6. Christians are not argued into the Kingdom of God by evidence. They are regenerated by the work of the Holt Spirit. A supernatural act of the Sovereign God and Creator. God by His Grace and by the blood of Jesus Christ is how a sinner is made justified.

    Then why bother participating in a debate? Why bother listening to debates at all?

  7. I do both to present the truth of the gospel. God gets the glory if the Chrsitian represents the Triune God of scripture. If God is pleased to open the heart of that sinner praise God. If God is pleased to leave him in his rebellion praise God. We are called to give the gospel. The salvation part is up to a Sovereign God not me.

    • Wow–this dude can’t lose! Heads God wins. Tails God wins. Talk about your unfalsifiable hypothesis.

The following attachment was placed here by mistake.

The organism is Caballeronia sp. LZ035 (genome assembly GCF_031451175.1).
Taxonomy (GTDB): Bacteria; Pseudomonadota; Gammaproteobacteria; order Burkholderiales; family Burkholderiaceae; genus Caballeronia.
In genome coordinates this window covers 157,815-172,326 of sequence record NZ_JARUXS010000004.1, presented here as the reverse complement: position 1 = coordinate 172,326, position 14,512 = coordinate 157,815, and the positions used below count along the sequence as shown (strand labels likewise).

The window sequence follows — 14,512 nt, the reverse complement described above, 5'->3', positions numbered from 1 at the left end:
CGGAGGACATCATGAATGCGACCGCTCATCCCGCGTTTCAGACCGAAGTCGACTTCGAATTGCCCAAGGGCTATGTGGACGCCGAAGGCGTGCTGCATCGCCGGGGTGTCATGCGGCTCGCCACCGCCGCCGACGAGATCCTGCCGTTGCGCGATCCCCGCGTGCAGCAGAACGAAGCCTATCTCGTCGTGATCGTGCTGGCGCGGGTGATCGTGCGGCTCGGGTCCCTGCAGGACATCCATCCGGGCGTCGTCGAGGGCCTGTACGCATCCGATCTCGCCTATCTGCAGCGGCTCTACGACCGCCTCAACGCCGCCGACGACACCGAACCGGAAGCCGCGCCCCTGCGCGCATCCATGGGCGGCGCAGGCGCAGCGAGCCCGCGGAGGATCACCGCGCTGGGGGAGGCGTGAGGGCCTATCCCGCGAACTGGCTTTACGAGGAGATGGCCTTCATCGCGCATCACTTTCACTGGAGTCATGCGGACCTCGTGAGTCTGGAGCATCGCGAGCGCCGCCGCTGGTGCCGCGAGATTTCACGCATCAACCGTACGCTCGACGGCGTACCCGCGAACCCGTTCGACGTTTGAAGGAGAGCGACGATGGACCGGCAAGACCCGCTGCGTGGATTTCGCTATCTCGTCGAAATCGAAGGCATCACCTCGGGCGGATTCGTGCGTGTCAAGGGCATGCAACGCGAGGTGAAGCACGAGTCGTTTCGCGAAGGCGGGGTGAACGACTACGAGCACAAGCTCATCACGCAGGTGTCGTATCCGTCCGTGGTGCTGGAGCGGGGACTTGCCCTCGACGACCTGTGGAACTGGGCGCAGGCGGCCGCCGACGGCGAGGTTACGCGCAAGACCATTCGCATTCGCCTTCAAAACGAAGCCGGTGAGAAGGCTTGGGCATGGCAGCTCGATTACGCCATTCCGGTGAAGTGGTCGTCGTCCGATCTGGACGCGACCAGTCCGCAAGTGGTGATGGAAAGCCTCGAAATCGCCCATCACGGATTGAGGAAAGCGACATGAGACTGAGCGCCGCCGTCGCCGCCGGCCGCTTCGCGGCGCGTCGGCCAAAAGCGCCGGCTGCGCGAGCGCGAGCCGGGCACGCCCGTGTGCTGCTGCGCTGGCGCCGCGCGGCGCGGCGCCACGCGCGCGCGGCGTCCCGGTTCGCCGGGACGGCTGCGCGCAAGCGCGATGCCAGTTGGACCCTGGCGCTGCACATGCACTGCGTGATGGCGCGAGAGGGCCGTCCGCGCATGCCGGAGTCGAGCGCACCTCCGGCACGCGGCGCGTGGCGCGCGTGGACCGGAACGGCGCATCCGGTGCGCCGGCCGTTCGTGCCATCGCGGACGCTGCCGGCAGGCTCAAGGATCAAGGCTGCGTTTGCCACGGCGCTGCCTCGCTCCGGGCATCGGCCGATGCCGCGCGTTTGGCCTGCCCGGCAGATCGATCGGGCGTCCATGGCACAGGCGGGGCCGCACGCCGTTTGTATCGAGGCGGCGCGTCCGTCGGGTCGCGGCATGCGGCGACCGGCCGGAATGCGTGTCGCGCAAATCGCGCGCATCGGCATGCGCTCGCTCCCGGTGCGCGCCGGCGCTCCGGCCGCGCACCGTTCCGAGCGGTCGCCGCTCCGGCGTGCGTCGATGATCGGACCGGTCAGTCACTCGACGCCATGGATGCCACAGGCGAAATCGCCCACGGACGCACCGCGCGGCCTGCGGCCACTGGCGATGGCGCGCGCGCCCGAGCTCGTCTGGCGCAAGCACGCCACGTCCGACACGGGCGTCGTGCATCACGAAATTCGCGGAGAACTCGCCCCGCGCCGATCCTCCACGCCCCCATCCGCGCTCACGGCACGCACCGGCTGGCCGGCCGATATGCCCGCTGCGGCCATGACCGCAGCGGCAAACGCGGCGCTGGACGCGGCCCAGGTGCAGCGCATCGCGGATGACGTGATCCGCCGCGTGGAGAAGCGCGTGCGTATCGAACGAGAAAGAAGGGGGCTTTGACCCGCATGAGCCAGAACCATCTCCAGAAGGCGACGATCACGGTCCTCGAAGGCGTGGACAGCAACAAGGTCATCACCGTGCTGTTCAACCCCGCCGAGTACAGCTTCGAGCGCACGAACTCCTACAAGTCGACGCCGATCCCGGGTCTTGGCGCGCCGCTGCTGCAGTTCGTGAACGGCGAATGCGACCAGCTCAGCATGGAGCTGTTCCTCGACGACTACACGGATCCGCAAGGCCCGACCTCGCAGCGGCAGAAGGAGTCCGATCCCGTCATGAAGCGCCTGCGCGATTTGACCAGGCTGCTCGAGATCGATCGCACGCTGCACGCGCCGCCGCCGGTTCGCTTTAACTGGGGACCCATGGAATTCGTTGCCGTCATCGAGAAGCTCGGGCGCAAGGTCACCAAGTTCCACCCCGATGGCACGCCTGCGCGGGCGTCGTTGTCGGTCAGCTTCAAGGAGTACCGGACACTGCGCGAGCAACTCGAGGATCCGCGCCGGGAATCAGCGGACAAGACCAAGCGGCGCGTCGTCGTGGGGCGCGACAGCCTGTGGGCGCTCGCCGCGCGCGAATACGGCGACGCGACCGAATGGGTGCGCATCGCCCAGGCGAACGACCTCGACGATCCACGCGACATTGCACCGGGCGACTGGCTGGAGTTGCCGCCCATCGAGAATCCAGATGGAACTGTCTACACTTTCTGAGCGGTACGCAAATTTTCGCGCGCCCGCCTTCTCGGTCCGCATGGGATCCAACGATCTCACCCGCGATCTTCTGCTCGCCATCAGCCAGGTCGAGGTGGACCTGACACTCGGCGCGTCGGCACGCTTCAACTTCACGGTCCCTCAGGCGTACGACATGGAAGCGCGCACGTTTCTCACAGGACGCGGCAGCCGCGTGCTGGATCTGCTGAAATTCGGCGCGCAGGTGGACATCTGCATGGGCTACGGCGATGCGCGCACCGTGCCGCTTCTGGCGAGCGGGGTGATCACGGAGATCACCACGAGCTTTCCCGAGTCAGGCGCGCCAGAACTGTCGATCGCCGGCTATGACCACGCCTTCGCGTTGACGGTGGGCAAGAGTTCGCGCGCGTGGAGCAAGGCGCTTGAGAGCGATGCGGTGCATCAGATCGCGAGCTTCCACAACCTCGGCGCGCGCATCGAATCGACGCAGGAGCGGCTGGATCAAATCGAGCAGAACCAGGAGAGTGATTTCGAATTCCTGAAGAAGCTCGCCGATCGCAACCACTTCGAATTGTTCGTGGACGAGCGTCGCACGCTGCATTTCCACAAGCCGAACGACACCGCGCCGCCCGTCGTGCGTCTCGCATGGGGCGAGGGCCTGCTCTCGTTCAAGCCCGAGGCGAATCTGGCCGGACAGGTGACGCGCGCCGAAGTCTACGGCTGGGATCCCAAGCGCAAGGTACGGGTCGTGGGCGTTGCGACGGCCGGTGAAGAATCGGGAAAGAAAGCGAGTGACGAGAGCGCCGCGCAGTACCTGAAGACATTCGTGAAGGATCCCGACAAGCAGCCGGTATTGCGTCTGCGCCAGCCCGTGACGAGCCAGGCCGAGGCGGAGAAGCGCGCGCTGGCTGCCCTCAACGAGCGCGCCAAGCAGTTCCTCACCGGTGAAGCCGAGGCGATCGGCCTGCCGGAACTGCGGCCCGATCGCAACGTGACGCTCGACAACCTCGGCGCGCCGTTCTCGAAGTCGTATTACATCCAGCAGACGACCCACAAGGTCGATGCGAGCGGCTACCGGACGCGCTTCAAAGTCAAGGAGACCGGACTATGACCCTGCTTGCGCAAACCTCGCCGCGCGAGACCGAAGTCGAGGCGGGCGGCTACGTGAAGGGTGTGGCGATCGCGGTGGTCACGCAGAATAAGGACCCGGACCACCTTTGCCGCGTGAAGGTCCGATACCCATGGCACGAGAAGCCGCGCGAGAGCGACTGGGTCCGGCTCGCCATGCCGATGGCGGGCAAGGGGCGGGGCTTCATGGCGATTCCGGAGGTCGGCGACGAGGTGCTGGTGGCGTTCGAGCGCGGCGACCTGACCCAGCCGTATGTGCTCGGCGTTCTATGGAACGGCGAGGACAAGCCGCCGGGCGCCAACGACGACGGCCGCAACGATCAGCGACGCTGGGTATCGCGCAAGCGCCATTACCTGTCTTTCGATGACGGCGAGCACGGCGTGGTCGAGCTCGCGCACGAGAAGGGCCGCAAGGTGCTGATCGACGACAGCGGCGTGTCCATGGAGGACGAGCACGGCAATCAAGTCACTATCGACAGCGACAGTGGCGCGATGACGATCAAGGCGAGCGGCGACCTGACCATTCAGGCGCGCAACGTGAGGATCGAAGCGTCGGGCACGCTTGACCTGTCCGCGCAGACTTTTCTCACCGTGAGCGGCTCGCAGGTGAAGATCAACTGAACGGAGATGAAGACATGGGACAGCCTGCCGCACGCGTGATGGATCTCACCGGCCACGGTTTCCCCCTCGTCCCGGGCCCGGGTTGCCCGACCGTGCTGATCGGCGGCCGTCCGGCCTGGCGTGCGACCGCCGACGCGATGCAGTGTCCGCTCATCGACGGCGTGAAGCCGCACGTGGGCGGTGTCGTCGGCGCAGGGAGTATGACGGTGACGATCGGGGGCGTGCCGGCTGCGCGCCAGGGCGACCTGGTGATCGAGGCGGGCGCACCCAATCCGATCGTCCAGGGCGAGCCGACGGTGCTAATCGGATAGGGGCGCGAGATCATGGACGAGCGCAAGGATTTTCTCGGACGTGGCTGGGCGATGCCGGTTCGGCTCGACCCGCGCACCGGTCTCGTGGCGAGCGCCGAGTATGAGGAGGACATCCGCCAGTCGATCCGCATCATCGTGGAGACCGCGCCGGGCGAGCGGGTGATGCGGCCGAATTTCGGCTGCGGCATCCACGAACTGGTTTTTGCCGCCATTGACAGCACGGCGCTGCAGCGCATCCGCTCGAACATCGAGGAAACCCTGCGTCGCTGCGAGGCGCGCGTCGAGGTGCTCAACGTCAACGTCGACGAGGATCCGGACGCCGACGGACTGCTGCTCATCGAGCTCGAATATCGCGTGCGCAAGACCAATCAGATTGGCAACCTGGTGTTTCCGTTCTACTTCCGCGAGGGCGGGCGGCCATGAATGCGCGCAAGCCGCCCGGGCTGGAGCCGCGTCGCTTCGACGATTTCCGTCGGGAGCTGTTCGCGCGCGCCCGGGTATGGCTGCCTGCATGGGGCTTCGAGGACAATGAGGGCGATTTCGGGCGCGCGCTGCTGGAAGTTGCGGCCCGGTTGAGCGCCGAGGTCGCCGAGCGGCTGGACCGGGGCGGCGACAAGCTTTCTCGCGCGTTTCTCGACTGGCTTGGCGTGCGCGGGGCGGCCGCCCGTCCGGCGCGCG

It’s like we’re speaking different languages. If they God hypothesis isn’t falsifiable, it’s not a meaningful hypothesis.

      Your presuppositionalist approach is the most uncompelling approach to Christianity possible. If it allows you to tell youself what a good boy you are and that you’re going to heaven and I’ll be broasting in hell forever, whatever. But don’t imagine that this is convincing.